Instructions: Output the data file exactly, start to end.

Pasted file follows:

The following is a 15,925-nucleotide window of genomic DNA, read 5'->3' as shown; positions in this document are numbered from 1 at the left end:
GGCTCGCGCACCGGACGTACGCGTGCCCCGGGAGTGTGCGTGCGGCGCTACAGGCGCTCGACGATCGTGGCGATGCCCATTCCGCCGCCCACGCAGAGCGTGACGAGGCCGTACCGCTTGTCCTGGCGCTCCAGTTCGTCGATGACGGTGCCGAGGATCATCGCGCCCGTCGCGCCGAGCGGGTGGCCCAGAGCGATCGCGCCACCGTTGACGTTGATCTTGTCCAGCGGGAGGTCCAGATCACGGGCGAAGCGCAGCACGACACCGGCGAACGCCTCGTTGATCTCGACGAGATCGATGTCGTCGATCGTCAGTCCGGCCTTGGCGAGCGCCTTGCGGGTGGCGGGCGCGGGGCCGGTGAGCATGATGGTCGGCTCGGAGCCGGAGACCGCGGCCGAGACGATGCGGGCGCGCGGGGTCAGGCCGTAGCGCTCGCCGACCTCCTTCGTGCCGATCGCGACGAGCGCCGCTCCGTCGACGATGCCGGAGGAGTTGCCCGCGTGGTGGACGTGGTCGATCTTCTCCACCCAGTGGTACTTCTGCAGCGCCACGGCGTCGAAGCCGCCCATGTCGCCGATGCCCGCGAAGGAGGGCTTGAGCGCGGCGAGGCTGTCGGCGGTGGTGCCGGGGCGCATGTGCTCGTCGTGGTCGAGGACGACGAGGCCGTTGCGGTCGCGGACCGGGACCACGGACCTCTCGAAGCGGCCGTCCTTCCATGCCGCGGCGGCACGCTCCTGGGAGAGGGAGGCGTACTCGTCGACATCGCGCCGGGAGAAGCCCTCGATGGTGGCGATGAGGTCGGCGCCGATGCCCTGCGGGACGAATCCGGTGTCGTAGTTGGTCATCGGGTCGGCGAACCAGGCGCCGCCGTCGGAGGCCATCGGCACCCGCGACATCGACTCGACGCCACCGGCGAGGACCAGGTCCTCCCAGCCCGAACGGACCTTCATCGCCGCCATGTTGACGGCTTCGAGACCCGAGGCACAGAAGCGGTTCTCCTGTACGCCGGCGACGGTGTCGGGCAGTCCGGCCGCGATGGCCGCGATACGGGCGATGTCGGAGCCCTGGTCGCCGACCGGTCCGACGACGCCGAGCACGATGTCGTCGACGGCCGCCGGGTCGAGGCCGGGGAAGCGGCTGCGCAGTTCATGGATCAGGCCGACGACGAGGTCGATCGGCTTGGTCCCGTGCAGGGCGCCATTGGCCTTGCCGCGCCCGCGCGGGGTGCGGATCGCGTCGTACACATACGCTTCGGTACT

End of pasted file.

The following is a 15,925-nucleotide window of genomic DNA, read 5'->3' as shown; positions in this document are numbered from 1 at the left end:
GGCTCGCGCACCGGACGTACGCGTGCCCCGGGAGTGTGCGTGCGGCGCTACAGGCGCTCGACGATCGTGGCGATGCCCATTCCGCCGCCCACGCAGAGCGTGACGAGGCCGTACCGCTTGTCCTGGCGCTCCAGTTCGTCGATGACGGTGCCGAGGATCATCGCGCCCGTCGCGCCGAGCGGGTGGCCCAGAGCGATCGCGCCACCGTTGACGTTGATCTTGTCCAGCGGGAGGTCCAGATCACGGGCGAAGCGCAGCACGACACCGGCGAACGCCTCGTTGATCTCGACGAGATCGATGTCGTCGATCGTCAGTCCGGCCTTGGCGAGCGCCTTGCGGGTGGCGGGCGCGGGGCCGGTGAGCATGATGGTCGGCTCGGAGCCGGAGACCGCGGCCGAGACGATGCGGGCGCGCGGGGTCAGGCCGTAGCGCTCGCCGACCTCCTTCGTGCCGATCGCGACGAGCGCCGCTCCGTCGACGATGCCGGAGGAGTTGCCCGCGTGGTGGACGTGGTCGATCTTCTCCACCCAGTGGTACTTCTGCAGCGCCACGGCGTCGAAGCCGCCCATGTCGCCGATGCCCGCGAAGGAGGGCTTGAGCGCGGCGAGGCTGTCGGCGGTGGTGCCGGGGCGCATGTGCTCGTCGTGGTCGAGGACGACGAGGCCGTTGCGGTCGCGGACCGGGACCACGGACCTCTCGAAGCGGCCGTCCTTCCATGCCGCGGCGGCACGCTCCTGGGAGAGGGAGGCGTACTCGTCGACATCGCGCCGGGAGAAGCCCTCGATGGTGGCGATGAGGTCGGCGCCGATGCCCTGCGGGACGAATCCGGTGTCGTAGTTGGTCATCGGGTCGGCGAACCAGGCGCCGCCGTCGGAGGCCATCGGCACCCGCGACATCGACTCGACGCCACCGGCGAGGACCAGGTCCTCCCAGCCCGAACGGACCTTCATCGCCGCCATGTTGACGGCTTCGAGACCCGAGGCACAGAAGCGGTTCTCCTGTACGCCGGCGACGGTGTCGGGCAGTCCGGCCGCGATGGCCGCGATACGGGCGATGTCGGAGCCCTGGTCGCCGACCGGTCCGACGACGCCGAGCACGATGTCGTCGACGGCCGCCGGGTCGAGGCCGGGGAAGCGGCTGCGCAGTTCATGGATCAGGCCGACGACGAGGTCGATCGGCTTGGTCCCGTGCAGGGCGCCATTGGCCTTGCCGCGCCCGCGCGGGGTGCGGATCGCGTCGTACACATACGCTTCGGTACT